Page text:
Terence Blanchard, Mon. August 13, 2012
Monday, August 13, 2012
“…the most coolly, expressive trumpet in jazz…” – Vanity Fair
Five-time Grammy award-winner Terence Blanchard has come a long way since his breakout days as the hot young trumpeter featured with Art Blakey’s Jazz Messengers. Nowadays, the New Orleans native is as well-known for his composing as he is for his elegant trumpet soloing, and winning praise for scoring films (Red Tails) and Broadway revivals (A Streetcar Named Desire). But, playing jazz is still his first love, and Terence has assembled a first-rate band featuring the talents of Brice Winston, tenor sax; Fabian Almazan, piano; Joshua Crumbly, bass; and Kendrick Scott, drums. His latest CD is Choices (Concord Jazz).
Born and raised in New Orleans, Blanchard still lives in The Big Easy with his family. He started on piano at age five, but switched to trumpet at age eight. However, it wasn’t until his teens, while attending the New Orleans Center for Cultural Arts, that Terence got serious about music. He toured with bandleader Lionel Hampton in the early ’80s. Then, in 1982, he replaced Wynton Marsalis in Art Blakey’s Jazz Messengers. In 1986, he left Blakey, along with saxophonist Donald Harrison, to form a long-running group. In 1990, Blanchard embarked on his solo career with the release of his album, Terence Blanchard. A five-time Grammy winner, Blanchard won two Grammy’s in the Best Jazz Instrumental Album category as a sideman, one for Art Blakey and the Jazz Messengers in 1984, and the other for McCoy Tyner’s Illuminations in 2005. As a bandleader, he won for A Tale of God’s Will (A Requiem for Katrina) in the Large Jazz Ensemble category in 2007. In 2008, he won Best Instrumental Solo for Live at the 2007 Monterey Jazz Festival, and again, in 2009, for Jeff Watts’ Dancin’ for Chicken. And he’s not slowing down!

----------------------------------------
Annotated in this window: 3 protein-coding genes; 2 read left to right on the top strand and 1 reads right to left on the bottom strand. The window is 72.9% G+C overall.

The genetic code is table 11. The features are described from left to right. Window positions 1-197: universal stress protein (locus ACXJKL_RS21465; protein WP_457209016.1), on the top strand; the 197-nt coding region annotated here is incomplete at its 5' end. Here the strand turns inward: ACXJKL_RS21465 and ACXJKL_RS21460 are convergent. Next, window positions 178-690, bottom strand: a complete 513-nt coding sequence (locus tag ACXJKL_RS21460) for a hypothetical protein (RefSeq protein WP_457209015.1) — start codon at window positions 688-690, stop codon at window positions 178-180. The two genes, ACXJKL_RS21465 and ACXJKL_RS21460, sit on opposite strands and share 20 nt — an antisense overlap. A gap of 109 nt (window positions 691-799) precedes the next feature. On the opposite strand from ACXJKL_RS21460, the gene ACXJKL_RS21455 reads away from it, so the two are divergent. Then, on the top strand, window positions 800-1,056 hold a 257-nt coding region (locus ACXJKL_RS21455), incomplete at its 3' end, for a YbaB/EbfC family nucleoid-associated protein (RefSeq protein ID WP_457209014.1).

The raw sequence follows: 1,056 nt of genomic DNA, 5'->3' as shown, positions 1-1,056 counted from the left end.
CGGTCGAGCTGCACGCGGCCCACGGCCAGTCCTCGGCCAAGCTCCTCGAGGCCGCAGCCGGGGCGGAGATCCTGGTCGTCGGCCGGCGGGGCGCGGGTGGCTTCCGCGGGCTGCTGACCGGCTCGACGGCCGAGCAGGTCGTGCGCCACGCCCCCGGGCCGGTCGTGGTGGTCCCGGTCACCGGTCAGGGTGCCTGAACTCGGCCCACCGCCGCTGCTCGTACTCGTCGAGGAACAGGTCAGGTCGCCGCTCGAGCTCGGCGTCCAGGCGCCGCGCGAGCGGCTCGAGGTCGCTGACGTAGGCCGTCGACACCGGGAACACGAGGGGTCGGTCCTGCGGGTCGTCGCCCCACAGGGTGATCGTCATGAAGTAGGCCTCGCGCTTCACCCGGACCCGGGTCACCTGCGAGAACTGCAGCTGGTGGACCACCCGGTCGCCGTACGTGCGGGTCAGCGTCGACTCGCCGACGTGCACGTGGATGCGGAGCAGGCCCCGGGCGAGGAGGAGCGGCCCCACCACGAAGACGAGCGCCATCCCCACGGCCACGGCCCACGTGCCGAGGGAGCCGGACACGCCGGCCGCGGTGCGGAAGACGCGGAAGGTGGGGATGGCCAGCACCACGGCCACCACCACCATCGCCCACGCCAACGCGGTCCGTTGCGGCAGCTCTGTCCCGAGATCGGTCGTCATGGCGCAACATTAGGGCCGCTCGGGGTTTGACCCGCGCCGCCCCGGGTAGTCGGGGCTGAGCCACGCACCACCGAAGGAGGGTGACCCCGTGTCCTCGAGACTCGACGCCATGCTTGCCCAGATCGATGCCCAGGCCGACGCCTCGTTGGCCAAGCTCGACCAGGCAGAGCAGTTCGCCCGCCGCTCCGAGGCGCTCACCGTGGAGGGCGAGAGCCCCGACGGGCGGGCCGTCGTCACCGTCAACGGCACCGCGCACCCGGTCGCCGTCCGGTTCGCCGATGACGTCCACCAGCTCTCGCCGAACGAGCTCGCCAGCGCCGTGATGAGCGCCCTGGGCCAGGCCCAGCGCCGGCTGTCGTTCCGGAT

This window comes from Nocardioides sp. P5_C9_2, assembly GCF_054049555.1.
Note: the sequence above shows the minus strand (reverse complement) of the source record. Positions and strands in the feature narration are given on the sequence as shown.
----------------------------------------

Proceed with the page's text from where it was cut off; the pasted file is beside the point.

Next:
For two decades Blanchard has been very active as a film composer, scoring over forty films, including every Spike Lee film since Jungle Fever. Of special note is his composing for the 2006 HBO Hurricane Katrina documentary, When The Levees Broke: A Requiem In Four Acts. Blanchard’s mother lost her home in the disaster. Blanchard has also been active in teaching and advocating for jazz. For ten years he served as artistic director for the Thelonious Monk Institute and is now artistic director for the Henry Mancini Institute. Despite the accolades and achievements, when interviewed by DownBeat magazine Blanchard revealed what he loves doing most: “Writing for film is fun, but nothing can beat being a jazz musician, playing clubs, and playing concerts.”
DATE: Monday, August 13, 2012
PLACE: Kuumbwa Jazz Center
ADDRESS: 320 Cedar St, Santa Cruz, CA 95060
TIMES: 7:00 and 9:00 PM
PRICE: $25/Adv $28/Door; No Jazztix or Comps; 9:00 PM show: ½ PRICE NIGHT FOR STUDENTS
TICKETS: Logos Books & Records, 1117 Pacific Ave, Santa Cruz (831) 427-5100 and online at: http://www.kuumbwajazz.org
MORE INFO: http://www.kuumbwajazz.org or 831-427-2227
# # #